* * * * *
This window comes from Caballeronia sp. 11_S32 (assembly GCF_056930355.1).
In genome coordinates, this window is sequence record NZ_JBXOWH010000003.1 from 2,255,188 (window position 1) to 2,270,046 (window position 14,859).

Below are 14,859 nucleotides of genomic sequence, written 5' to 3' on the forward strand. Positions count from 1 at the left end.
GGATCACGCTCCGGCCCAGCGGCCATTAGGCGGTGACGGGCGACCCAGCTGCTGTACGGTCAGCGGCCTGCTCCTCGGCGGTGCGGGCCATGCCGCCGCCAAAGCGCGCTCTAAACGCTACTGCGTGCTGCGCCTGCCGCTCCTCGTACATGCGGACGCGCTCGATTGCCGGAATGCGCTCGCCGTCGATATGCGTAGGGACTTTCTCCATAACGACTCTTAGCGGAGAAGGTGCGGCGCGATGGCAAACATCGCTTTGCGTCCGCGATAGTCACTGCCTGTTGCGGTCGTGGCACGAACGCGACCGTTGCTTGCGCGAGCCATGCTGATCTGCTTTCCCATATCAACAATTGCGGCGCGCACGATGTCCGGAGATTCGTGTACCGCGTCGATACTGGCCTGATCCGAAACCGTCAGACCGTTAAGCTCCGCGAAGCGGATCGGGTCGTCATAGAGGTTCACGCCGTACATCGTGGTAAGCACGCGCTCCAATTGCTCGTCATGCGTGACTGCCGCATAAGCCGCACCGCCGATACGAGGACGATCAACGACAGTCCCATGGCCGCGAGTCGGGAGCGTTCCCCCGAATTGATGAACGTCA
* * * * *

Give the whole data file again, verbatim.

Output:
This window comes from Caballeronia sp. 11_S32 (assembly GCF_056930355.1).
In genome coordinates, this window is sequence record NZ_JBXOWH010000003.1 from 2,255,188 (window position 1) to 2,270,046 (window position 14,859).

Below are 14,859 nucleotides of genomic sequence, written 5' to 3' on the forward strand. Positions count from 1 at the left end.
GGATCACGCTCCGGCCCAGCGGCCATTAGGCGGTGACGGGCGACCCAGCTGCTGTACGGTCAGCGGCCTGCTCCTCGGCGGTGCGGGCCATGCCGCCGCCAAAGCGCGCTCTAAACGCTACTGCGTGCTGCGCCTGCCGCTCCTCGTACATGCGGACGCGCTCGATTGCCGGAATGCGCTCGCCGTCGATATGCGTAGGGACTTTCTCCATAACGACTCTTAGCGGAGAAGGTGCGGCGCGATGGCAAACATCGCTTTGCGTCCGCGATAGTCACTGCCTGTTGCGGTCGTGGCACGAACGCGACCGTTGCTTGCGCGAGCCATGCTGATCTGCTTTCCCATATCAACAATTGCGGCGCGCACGATGTCCGGAGATTCGTGTACCGCGTCGATACTGGCCTGATCCGAAACCGTCAGACCGTTAAGCTCCGCGAAGCGGATCGGGTCGTCATAGAGGTTCACGCCGTACATCGTGGTAAGCACGCGCTCCAATTGCTCGTCATGCGTGACTGCCGCATAAGCCGCACCGCCGATACGAGGACGATCAACGACAGTCCCATGGCCGCGAGTCGGGAGCGTTCCCCCGAATTGATGAACGTCA